Plea for Europe's billions
The European Parliament could be forced to release hundreds of billions of pounds for social housing, following a two-pronged attack from MEPs and local authorities across the continent.
The money would enable member states to regenerate housing estates and build new homes.Current rules strictly limit the use of the European structural funds – worth more than £200 billion over the next six years – to new member states for specific, mostly non-housing projects.
But Italian MEP Alfonso Andria is tabling an amendment to European Union laws calling for the funds to be open to all 27 member states. The money is needed to help tackle community cohesion problems, he argues.
An early draft translation of Mr Andria's amendment, seen by Inside Housing, says the funding should be opened up because housing need is ‘a critical factor for Europe as a whole'.‘[The funds] should be extended to all the countries in the union because the problems exist everywhere,' he told a social housing conference in Brussels last week.
‘There have been recent examples of the difficulties which have encouraged us to tackle this issue,' he added. ‘One of the most marked examples were the riots in Paris.'
And the Committee of the Regions, a European-wide umbrella group for local and regional authorities, is finalising a statement to go before the parliament aimed at pushing social housing up the EU agenda.
‘The EU cannot constantly ignore the concerns of EU citizens regarding housing as a major element in the growth and productivity agenda,' the draft document states.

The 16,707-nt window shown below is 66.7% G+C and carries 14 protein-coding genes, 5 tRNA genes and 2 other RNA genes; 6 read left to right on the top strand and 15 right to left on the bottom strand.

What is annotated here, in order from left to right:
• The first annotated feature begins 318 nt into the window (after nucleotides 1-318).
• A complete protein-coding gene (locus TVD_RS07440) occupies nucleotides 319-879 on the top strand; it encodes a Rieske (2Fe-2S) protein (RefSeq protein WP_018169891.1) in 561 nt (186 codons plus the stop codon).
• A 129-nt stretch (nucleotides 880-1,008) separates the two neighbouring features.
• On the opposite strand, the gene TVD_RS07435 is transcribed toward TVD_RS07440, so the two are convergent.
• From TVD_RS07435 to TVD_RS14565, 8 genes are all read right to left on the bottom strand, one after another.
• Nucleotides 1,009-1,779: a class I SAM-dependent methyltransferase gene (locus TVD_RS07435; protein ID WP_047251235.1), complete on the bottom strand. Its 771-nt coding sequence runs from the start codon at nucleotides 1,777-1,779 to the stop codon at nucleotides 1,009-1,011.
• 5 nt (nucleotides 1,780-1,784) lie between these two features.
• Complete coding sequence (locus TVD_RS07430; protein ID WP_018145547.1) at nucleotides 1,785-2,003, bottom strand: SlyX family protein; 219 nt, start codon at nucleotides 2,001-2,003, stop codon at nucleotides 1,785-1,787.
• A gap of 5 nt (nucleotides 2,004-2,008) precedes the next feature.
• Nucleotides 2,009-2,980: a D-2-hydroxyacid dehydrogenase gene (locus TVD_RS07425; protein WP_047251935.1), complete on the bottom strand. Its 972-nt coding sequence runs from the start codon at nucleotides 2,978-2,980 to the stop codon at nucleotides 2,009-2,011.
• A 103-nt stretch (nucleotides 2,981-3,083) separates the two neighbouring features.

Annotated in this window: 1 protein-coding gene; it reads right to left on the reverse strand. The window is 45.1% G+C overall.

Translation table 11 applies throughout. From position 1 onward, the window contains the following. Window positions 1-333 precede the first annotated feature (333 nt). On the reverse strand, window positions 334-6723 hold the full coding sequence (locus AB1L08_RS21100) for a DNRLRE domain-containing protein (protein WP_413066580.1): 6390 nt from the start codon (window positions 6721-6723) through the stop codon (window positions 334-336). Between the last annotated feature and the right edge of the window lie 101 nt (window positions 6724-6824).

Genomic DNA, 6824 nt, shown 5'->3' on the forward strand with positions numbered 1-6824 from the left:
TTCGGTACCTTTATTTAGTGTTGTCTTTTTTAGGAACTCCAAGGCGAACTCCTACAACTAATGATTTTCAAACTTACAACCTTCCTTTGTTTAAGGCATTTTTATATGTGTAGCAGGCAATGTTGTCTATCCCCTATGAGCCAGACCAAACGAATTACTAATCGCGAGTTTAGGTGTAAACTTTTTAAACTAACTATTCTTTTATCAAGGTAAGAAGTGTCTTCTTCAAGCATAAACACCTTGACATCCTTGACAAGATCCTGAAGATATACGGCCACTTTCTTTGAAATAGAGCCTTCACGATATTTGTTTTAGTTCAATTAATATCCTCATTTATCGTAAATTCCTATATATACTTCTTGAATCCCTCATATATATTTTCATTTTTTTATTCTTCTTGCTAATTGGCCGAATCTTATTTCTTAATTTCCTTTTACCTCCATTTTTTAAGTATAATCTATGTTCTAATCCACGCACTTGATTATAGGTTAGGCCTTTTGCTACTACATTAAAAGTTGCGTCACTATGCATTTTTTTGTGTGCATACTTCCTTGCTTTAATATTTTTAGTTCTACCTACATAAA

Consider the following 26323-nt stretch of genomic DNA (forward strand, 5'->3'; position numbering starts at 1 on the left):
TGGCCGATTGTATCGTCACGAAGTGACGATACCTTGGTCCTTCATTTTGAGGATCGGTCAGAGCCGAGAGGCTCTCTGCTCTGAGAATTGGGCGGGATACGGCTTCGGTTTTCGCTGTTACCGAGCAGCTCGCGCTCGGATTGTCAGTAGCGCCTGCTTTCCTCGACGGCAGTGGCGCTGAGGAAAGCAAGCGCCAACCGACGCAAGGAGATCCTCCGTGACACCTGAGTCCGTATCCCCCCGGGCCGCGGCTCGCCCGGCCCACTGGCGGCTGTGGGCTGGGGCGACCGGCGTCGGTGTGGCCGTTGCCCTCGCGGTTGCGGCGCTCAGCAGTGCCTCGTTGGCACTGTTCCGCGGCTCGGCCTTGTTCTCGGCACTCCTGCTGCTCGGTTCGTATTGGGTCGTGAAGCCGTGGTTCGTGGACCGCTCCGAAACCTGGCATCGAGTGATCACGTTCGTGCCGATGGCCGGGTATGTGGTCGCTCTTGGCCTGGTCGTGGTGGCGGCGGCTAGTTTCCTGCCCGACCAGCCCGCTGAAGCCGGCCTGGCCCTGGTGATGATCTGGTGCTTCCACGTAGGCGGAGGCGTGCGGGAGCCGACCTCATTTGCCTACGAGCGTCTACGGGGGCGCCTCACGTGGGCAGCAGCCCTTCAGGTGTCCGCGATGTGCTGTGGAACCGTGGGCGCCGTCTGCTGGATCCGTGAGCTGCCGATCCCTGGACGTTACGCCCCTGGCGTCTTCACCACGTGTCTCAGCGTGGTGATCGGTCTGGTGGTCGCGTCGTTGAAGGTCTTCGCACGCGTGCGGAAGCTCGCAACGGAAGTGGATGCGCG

Flo Clucas, a Liverpool councillor who is helping draw up the Committee of the Regions statement, said that in the long term structural funds would become available for social housing in all member states. ‘I think it will come to a point where there will be no choice in that,' she said.
‘A lot of states will face [housing] market failure, and many at the same time, and that will need funding.' ‘We have an opportunity to begin to shape the policies, not necessarily for today but for tomorrow,' she added.
Brian Rowntree, vice-president of European social housing lobby group CECODHAS and chair of the Northern Ireland Housing Executive, said any European cash must be ring-fenced and used as additional, not replacement, funding. ‘Any intervention by the EU in terms of [funding] must be targeted to those areas in most need. [This will] add value to community enhancement projects by bringing social housing and its associated environment in line with economic and people development programmes.'